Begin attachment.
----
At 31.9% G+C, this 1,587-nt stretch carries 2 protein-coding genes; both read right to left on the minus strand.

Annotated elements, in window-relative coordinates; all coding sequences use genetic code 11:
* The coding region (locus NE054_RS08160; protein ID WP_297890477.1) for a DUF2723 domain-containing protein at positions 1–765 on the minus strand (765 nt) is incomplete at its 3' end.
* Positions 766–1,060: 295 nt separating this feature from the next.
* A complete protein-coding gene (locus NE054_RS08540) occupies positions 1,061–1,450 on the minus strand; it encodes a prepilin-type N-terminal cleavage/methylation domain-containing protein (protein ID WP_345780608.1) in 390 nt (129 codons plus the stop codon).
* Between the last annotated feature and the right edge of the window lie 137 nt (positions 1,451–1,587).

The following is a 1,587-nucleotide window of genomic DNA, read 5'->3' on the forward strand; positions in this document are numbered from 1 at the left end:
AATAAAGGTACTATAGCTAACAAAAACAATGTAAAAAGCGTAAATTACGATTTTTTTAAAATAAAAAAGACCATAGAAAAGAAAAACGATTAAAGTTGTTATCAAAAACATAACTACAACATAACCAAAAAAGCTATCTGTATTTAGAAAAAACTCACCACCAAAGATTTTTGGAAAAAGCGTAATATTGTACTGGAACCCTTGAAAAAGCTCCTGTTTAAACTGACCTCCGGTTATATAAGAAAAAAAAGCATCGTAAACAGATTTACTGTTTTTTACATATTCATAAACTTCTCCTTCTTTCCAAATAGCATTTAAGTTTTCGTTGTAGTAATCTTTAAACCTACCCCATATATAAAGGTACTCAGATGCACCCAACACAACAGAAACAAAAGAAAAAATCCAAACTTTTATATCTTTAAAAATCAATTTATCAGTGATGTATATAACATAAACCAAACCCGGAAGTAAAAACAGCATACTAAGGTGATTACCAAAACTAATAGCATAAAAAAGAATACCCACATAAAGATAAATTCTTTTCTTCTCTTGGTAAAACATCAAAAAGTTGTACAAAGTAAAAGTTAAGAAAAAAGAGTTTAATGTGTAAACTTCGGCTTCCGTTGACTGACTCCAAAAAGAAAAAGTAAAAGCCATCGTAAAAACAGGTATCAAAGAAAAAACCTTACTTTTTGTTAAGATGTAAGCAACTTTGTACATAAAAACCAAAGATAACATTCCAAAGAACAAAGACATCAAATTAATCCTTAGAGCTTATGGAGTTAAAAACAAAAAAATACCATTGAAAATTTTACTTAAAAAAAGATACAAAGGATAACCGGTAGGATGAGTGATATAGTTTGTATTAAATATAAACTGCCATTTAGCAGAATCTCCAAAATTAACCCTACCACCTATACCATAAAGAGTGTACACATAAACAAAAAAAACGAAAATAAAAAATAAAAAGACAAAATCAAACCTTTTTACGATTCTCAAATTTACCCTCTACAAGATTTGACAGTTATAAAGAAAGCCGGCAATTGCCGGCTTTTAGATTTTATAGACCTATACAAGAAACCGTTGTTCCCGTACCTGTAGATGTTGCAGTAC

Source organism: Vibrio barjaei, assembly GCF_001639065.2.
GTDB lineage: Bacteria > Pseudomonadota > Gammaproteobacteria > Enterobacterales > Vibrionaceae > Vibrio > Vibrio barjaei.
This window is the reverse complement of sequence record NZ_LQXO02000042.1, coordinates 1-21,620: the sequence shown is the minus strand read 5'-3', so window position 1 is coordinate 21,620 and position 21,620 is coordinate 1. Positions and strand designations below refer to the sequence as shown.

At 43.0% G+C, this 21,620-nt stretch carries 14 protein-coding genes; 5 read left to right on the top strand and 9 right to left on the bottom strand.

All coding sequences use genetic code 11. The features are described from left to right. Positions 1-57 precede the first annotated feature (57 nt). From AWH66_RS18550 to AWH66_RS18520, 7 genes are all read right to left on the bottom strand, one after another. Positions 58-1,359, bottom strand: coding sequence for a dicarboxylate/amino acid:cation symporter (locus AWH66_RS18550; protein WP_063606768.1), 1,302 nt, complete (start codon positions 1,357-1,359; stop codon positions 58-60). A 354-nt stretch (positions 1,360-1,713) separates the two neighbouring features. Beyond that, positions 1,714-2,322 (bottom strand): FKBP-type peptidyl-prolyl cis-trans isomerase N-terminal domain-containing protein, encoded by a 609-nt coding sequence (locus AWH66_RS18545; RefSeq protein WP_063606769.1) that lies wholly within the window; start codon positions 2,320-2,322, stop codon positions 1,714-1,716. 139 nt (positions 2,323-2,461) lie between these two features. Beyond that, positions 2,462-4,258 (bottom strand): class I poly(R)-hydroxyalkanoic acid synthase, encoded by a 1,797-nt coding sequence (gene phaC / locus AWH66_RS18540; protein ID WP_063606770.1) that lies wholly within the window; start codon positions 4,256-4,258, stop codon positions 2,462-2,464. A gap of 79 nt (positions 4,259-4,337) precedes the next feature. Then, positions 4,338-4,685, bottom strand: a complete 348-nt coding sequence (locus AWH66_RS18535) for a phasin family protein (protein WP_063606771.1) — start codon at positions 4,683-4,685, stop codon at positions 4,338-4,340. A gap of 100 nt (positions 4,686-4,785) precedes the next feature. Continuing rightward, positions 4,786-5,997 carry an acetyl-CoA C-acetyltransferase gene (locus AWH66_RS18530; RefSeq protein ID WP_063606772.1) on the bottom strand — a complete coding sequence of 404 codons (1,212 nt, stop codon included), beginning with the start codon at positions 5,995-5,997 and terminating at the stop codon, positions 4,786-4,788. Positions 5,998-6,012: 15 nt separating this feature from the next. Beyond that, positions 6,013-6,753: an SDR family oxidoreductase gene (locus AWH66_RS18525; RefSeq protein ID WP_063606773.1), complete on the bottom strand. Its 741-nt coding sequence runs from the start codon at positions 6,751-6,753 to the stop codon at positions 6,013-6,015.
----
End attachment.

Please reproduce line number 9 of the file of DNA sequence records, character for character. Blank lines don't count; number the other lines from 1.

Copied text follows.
Source organism: Vibrio barjaei, assembly GCF_001639065.2.